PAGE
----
Ink and Paint: Nickelodeon Nostalgia

I am so much of a nerd that I enjoy reading books of essays on television, especially if they address a given subject from a philosophical or analytical angle.  The "(Insert Pop Culture Topic Here) and Philosophy" series seems to have been made for me (for example, Superheroes and Philosophy finally gave me an explanation of utilitarianism and its inherent contradictions that I could understand better than any course I ever took).  So recently, Amazon recommended a low-priced book called Nickelodeon Nation that I picked up, and besides being a fascinating read (one essay is from Linda Simensky, mastermind behind both Nicktoons and CN's What-a-Cartoon! pilot systems), it's also an interesting artifact in two ways.

First, there is an interesting emphasis on Nickelodeon's programming being "nonviolent" - in other words, they don't air action cartoons, which every single author in the book treats as a worthless subgenre.  I can only imagine what these writers thought about Avatar: The Last Airbender and if they dismissed it without thinking just because it's a "violent" action show, that would say more about their inherent blind biases than the show itself and leave me quite disappointed (but not surprised).  ATLA proved that you could do an action show that had a lighter touch but could still bring you interesting, well-defined characters, moving drama, heavy themes, and well-researched, beautifully animated fight scenes.  I will argue that it is the strongest contender for a perfect action cartoon alongside the DC animated canon, and I am positive its sequel will continue to pursue a similarly high level of quality & care.  It fits in well with the emphasis on respect equal for creators and for viewers that the books' authors subscribe to Nick as part of what helped it succeed.  It might not be their first pure action series, but I personally find Danny Phantom's good to be hampered by Butch Hartman's pet themes (anyone smart/athletic/rich/ambitious is inherently evil and women are joyless scolds) & I'm not alone in this.  ATLA was still creator driven and carries the torch started by the Nicktoons initiative of individual visions as series honorably.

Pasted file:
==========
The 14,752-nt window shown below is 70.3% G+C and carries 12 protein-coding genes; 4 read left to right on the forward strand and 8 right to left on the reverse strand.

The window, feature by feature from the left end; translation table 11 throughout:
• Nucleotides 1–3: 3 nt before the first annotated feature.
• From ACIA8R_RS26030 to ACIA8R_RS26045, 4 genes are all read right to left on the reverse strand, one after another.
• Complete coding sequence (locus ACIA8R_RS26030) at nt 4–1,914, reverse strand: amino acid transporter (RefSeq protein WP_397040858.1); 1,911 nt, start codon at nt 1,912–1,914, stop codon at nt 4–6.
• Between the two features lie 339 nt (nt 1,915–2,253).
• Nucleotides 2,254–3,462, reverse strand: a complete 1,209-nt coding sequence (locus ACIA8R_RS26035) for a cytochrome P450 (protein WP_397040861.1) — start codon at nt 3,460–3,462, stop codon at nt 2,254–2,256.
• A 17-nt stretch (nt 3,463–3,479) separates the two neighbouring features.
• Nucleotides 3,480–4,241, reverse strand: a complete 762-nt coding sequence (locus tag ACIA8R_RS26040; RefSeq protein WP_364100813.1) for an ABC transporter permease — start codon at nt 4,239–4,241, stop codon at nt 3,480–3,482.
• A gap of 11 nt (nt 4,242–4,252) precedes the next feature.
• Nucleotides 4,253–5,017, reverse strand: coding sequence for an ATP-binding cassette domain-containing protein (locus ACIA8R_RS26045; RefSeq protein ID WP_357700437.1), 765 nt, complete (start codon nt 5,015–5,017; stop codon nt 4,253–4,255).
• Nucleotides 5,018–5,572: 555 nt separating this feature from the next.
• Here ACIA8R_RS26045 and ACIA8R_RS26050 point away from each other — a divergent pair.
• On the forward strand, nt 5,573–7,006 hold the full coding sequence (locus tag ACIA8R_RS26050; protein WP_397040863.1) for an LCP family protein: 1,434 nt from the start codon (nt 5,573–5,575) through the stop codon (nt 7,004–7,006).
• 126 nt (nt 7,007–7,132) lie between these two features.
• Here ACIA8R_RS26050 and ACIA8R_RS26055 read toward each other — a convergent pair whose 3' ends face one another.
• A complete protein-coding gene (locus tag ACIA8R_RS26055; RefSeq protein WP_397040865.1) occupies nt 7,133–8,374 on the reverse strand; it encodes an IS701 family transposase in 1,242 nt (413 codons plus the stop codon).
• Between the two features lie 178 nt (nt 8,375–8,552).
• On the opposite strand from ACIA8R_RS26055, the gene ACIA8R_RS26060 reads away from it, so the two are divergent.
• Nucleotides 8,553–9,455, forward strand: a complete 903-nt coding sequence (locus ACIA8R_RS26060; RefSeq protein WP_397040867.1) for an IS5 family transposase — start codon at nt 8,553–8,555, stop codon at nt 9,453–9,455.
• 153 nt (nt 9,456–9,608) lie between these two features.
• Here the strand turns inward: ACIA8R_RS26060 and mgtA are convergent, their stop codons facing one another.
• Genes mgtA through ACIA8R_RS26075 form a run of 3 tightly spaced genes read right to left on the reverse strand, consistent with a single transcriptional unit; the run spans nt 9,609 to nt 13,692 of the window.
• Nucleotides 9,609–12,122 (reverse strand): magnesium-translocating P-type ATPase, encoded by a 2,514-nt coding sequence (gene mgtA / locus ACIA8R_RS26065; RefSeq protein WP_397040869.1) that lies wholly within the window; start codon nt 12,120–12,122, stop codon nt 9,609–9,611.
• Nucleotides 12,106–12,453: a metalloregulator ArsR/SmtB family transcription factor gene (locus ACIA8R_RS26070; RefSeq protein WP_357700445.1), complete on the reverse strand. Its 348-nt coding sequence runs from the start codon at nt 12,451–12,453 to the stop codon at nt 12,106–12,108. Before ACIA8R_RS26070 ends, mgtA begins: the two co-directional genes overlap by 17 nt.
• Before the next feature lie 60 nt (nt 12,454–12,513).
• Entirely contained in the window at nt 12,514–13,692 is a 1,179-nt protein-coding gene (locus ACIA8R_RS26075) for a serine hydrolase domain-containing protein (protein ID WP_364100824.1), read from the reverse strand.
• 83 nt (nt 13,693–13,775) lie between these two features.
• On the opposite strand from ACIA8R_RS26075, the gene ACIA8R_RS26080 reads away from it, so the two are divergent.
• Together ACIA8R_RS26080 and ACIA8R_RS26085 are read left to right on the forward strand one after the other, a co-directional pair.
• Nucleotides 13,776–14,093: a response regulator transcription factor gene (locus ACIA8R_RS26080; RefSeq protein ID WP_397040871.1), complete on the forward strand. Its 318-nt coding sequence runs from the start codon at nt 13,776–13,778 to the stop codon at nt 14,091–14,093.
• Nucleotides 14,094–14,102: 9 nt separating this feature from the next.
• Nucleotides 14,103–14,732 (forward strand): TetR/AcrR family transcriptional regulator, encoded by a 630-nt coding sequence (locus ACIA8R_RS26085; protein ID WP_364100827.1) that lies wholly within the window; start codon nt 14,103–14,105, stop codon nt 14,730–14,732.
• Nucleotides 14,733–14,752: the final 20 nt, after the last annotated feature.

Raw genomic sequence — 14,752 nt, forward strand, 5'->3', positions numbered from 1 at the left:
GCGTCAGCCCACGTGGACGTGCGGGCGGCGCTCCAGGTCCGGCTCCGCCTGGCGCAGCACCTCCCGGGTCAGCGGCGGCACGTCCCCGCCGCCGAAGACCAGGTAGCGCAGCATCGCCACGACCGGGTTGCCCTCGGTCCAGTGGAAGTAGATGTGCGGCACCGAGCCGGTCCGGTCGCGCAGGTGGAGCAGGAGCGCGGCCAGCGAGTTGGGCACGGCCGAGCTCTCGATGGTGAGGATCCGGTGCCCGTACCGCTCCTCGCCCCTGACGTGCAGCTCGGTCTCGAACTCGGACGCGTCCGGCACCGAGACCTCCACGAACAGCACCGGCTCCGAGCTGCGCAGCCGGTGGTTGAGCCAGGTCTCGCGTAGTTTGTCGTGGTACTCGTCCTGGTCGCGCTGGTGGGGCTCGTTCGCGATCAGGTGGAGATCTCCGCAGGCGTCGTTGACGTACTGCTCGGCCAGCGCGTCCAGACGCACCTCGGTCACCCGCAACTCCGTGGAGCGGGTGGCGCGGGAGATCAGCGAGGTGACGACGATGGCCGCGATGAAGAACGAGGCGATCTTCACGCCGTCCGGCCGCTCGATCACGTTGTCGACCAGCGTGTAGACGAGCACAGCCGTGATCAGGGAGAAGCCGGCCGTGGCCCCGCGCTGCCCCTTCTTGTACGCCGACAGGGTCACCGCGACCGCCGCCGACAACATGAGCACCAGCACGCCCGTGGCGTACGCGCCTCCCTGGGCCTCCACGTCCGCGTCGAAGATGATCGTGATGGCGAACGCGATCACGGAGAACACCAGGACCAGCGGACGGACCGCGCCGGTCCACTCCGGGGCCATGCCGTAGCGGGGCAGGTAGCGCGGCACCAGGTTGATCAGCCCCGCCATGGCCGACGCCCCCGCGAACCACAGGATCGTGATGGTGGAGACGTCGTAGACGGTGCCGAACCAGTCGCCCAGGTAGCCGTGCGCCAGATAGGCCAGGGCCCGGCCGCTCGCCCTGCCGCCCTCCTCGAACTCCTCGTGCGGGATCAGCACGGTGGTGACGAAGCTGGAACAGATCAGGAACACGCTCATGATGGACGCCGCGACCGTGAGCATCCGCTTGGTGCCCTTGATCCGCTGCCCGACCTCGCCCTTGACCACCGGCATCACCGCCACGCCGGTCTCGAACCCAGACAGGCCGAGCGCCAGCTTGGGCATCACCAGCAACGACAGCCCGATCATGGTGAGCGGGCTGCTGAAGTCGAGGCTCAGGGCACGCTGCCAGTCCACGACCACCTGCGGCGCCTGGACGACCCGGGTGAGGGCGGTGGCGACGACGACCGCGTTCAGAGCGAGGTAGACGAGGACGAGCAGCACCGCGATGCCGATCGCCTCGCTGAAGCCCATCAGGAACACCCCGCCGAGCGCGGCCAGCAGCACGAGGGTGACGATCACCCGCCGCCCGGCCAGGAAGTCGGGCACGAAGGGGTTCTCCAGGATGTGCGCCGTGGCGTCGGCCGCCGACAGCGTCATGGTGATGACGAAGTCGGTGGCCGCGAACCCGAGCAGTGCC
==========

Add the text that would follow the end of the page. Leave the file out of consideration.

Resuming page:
Second, it is also a reminder when TV Land/Nick at Nite offered more than just the same shows you can find on any lower-tier UHF channel's syndication package.  I have fond memories of watching the SNICK block and then Get Smart on Nick at Nite with my father when I was a kid; seeing the older sitcoms and even vintage ads on TV Land is what made me interested in TV history.  They led me to look into shows past and even discover programs that I consider formative favorites, even if they were on other networks, because they gave these old shows an easily accessible home.  Now?  TV Land is churning out originals that are of middling quality, and Nick at Nite has the zombie sitcoms shooed from ABC's schedule instead of anything classic.  I know that a lot of shows have been lost to rights issues (Sony's holdings are with Antenna TV - a network my family quite enjoys - and MTM is apparently locked up by a Unification Church-run satellite only network), but the sheer wealth of classic programming available doesn't excuse the fact that very little of either network's schedule could be called "classic" unless it's with deep sarcasm.  It's fallen a long way from when Donna Reed was the unofficial mascot and treated with a mix of ironic amusement & kindly respect.

Nickelodeon Nation isn't just gushing praise; they site events like the overhyped premiere of Jimmy Neutron and the slide of Nick at Nite as symptomatic of a decline.  But they site a lot of the good that Nick has done, stuff that has bothered me about certain other networks with cartoons that they deliberately avoid - shows that tried to be either gender neutral or have a balanced cast, diversity as a fact of life instead of a "look at me, I'm sooo progressive" sore thumb in programming, recognizing that kids can handle more than same-old-same-old approaches with a tacked-on life lesson, and even just making sure that your heroes are likable enough that the marketing comes as a natural extention of audience fondness, not as the reason for the heroes' existence.  I miss the days of Pete & Pete, Are You Afraid of the Dark?Legends of the Hidden Temple, and Rocko's Modern Life, but I am sure that one day twenty years from now, a kid similar to me will be reflecting on the Nick programming of her youth while her kids/nieces/nephews are still watching their own generation of shows on it.

Nick is doing a lot of stuff right currently, especially in the action arena, and I sincerely doubt that CertaiN competitors would inspire such an interesting and respectful book anytime soon, unless it's as a fond look back at lost potential.  Nickelodeon Nation studies a subject that has been tied to some of my happiest childhood memories and gives me a new respect for the people who helped make them.  It also made me miss the doo-wop dinosaurs.

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